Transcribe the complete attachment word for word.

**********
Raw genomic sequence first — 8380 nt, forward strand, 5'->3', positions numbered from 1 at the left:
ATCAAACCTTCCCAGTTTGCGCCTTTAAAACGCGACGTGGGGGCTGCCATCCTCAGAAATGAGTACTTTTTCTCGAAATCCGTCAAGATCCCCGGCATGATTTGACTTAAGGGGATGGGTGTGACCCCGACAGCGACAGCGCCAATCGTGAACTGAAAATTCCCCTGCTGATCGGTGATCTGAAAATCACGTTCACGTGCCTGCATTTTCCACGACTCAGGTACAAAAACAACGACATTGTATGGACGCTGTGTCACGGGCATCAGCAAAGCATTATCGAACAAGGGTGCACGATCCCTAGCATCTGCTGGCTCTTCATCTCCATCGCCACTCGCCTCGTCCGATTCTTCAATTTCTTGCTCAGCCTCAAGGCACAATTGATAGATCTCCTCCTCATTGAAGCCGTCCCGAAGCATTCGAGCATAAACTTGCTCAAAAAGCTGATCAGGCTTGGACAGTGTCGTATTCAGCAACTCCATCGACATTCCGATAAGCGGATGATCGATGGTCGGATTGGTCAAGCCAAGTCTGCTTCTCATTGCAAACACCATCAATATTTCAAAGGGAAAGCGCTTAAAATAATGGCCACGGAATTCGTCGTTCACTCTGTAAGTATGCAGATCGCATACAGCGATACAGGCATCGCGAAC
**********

Raw genomic sequence first — 8380 nt, forward strand, 5'->3', positions numbered from 1 at the left:
ATCAAACCTTCCCAGTTTGCGCCTTTAAAACGCGACGTGGGGGCTGCCATCCTCAGAAATGAGTACTTTTTCTCGAAATCCGTCAAGATCCCCGGCATGATTTGACTTAAGGGGATGGGTGTGACCCCGACAGCGACAGCGCCAATCGTGAACTGAAAATTCCCCTGCTGATCGGTGATCTGAAAATCACGTTCACGTGCCTGCATTTTCCACGACTCAGGTACAAAAACAACGACATTGTATGGACGCTGTGTCACGGGCATCAGCAAAGCATTATCGAACAAGGGTGCACGATCCCTAGCATCTGCTGGCTCTTCATCTCCATCGCCACTCGCCTCGTCCGATTCTTCAATTTCTTGCTCAGCCTCAAGGCACAATTGATAGATCTCCTCCTCATTGAAGCCGTCCCGAAGCATTCGAGCATAAACTTGCTCAAAAAGCTGATCAGGCTTGGACAGTGTCGTATTCAGCAACTCCATCGACATTCCGATAAGCGGATGATCGATGGTCGGATTGGTCAAGCCAAGTCTGCTTCTCATTGCAAACACCATCAATATTTCAAAGGGAAAGCGCTTAAAATAATGGCCACGGAATTCGTCGTTCACTCTGTAAGTATGCAGATCGCATACAGCGATACAGGCATCGCGAAC